Montessori approach a different way to learn

February 08, 1998|By DON AINES

Montessori approach a different way to learn

CHAMBERSBURG, Pa. - In 1907, Dr. Maria Montessori opened her first casa dei bambini in Italy. In this "house of childhood" for the children of Rome's tenaments, she put into practice her educational theories.

The Montessori method, allowing children freedom of movement and learning at their own pace, spread rapidly through Europe and to the United States. Mary Jane Bittle, who, with her husband Harry, owns the Montessori School of Chambersburg, said there are more than 5,000 Montessori schools in this country.

"We teach the three 'Rs': Respect, responsibility and resourcefulness," Bittle said last week of the school's programs for toddlers, preschoolers and elementary students.


Parents are invited to observe classes this week at 2011 Scotland Ave.

The toddler class, for children 20 months to 3 years, can be observed between 9:15 and 10:15 a.m. Tuesday, Wednesday and Thursday. Children's Houses A and B, for ages 3 to 6, can be observed from 9:45 to 10:45 a.m. today through Friday and the elementary class can be seen from 9 a.m. to noon each day.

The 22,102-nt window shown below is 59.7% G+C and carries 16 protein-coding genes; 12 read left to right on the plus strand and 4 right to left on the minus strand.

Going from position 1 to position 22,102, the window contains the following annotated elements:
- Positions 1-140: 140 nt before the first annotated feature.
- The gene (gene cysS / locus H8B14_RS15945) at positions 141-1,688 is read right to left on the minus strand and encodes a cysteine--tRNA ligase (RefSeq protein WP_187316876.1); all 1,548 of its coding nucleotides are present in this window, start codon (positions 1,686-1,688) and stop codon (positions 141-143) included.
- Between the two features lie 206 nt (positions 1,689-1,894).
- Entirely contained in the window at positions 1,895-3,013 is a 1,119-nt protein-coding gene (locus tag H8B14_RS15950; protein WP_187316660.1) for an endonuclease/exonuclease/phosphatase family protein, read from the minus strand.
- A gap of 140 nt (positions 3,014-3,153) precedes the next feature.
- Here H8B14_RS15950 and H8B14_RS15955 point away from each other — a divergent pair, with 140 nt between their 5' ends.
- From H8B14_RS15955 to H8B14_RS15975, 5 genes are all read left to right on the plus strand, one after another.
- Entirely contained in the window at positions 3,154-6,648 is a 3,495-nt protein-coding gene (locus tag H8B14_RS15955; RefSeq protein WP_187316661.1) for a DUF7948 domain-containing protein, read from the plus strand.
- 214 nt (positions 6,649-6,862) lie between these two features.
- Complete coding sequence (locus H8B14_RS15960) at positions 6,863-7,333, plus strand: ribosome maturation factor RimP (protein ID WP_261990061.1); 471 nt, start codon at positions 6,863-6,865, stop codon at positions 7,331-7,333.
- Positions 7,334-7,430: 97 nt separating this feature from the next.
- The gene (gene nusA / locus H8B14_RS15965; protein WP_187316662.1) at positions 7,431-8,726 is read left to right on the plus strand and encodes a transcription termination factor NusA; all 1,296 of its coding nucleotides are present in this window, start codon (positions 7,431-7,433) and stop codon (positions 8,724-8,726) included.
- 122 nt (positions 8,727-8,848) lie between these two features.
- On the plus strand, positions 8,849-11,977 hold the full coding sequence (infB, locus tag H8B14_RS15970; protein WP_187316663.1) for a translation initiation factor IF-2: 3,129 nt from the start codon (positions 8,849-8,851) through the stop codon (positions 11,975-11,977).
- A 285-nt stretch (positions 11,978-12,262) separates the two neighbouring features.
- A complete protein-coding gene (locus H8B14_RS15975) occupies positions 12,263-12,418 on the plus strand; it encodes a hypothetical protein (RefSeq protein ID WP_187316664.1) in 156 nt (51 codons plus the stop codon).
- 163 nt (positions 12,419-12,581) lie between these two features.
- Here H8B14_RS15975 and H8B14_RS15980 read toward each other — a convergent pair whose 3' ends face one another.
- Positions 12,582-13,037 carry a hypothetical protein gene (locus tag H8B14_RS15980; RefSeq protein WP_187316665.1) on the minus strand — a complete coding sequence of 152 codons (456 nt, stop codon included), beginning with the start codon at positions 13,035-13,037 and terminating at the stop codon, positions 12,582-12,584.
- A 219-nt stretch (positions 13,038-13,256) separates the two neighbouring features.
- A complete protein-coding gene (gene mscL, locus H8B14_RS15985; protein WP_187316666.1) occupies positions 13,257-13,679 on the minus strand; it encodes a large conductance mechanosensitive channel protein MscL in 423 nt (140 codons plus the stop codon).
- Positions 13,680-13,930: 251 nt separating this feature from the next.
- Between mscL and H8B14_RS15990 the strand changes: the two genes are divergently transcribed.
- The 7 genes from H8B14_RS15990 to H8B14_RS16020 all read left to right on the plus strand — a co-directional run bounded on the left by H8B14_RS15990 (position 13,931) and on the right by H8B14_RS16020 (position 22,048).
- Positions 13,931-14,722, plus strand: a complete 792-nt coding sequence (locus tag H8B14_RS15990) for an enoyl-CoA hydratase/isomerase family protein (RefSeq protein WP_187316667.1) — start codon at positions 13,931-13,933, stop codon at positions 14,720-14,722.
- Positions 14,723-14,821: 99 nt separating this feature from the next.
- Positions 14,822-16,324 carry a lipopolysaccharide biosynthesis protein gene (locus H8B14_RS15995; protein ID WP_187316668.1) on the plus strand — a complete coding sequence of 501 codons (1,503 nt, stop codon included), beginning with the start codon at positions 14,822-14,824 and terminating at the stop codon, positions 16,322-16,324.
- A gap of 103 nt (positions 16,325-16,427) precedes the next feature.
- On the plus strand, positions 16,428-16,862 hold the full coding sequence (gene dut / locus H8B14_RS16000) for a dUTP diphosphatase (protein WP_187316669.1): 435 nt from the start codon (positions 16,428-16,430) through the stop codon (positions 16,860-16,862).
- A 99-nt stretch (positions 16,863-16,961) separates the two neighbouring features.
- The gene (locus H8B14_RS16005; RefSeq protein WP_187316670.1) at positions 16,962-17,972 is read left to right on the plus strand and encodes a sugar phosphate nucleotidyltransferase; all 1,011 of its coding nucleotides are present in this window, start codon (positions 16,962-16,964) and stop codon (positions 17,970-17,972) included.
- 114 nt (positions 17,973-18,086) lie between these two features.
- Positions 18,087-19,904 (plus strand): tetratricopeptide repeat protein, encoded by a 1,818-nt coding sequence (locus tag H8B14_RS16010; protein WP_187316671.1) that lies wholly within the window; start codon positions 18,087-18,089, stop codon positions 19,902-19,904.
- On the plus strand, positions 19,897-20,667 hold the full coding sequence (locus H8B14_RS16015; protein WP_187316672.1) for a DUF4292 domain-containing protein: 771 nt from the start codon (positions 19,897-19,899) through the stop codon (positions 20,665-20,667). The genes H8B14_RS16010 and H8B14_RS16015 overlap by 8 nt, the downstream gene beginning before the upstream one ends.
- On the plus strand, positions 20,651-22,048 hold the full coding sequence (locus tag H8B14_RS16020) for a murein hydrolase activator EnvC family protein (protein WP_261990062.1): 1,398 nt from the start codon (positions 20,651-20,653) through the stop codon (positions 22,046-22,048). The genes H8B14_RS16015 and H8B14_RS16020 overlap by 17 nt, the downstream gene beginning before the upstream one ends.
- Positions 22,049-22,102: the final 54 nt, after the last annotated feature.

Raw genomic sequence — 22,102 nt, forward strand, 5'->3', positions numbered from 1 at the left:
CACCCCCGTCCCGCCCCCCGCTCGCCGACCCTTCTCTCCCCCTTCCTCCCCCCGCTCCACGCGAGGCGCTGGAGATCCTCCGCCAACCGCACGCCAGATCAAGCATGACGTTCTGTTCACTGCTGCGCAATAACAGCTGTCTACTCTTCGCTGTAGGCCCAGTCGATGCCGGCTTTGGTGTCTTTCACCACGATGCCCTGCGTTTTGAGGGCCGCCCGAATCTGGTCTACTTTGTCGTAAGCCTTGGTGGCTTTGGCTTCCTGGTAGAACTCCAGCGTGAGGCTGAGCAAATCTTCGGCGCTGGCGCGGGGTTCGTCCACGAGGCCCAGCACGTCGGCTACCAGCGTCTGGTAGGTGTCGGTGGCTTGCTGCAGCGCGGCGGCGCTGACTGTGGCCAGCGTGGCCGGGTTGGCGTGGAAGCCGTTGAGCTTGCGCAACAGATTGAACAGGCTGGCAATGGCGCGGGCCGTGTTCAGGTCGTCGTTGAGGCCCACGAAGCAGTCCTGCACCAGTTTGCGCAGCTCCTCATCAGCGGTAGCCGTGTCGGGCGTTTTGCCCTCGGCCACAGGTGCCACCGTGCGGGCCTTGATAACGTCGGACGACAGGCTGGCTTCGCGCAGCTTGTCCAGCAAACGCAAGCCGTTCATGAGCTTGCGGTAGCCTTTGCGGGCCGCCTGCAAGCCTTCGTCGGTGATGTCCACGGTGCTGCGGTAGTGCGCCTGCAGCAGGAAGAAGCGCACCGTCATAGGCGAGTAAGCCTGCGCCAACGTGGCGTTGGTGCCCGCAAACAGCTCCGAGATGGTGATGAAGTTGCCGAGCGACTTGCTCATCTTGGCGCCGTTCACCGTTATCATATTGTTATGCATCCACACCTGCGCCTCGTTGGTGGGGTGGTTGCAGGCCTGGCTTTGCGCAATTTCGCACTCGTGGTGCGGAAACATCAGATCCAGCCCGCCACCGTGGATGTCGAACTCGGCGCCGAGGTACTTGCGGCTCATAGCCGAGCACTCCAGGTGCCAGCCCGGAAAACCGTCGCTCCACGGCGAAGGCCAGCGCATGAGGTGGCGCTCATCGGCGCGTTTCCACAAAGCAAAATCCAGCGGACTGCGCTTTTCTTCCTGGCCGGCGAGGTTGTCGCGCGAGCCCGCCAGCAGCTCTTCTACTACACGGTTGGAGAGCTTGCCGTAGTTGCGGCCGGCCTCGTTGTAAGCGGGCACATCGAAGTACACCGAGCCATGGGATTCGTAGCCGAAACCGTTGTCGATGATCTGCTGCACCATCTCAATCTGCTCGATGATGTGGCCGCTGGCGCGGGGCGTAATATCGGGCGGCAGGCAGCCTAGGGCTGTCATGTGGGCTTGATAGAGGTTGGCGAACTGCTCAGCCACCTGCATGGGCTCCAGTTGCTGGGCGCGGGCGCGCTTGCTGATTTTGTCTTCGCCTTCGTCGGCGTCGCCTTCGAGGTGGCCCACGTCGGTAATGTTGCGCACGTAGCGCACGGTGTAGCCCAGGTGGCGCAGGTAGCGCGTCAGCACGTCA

There will also be an open house from 2 to 4 p.m. Saturday.

"Our teachers are more like guides. As the children have more of a desire to work on more things, we guide them," Bittle said.

Instead of individual desks, Bittle said children work together at tables or on floor mats.

"A child learning linear counting could be sitting next to a child doing addition and subtraction," she said.

This allows for what elementary director Pat Pope called "peer teaching ... Children learn from children." She called the Montessori method less "teacher-dominated."

Pope started in public schools, but has taught at Montessori schools since 1970.

"I found the Montessori approach much more effective. You see children make incredible leaps in figuring things out for themselves and becoming better learners," she said.

Bittle said once children master a skill using their own resources, they move onto the next level with greater desire and confidence.

"We're very material-intensive," Bittle said. The children's houses are crowded with activities designed to stimulate a child's senses in a home-like atmosphere.

When Bittle started the school nine years ago, there were just four students. Now, from toddlers through elementary, there are 67 children at the school.

Peter and Becky Jablin of Chambersburg have two children attending - Aaron, 9, and 8-year-old Katie. Their three older children attend public schools.

Peter Jablin said his son attended the preschool program and wanted to go on to the elementary class. "He was doing work he wouldn't have gotten in public schools for another two or three years," he said.

"For kids who can organize themselves, it's a wonderful experience. They're expected to have an amazing amount of responsibility at a very young age," Jablin said.

He also likes the fact that the children do their work at school. There's very little homework and the children's time at home is their own.

"Our house is homework central for the older kids," he said.

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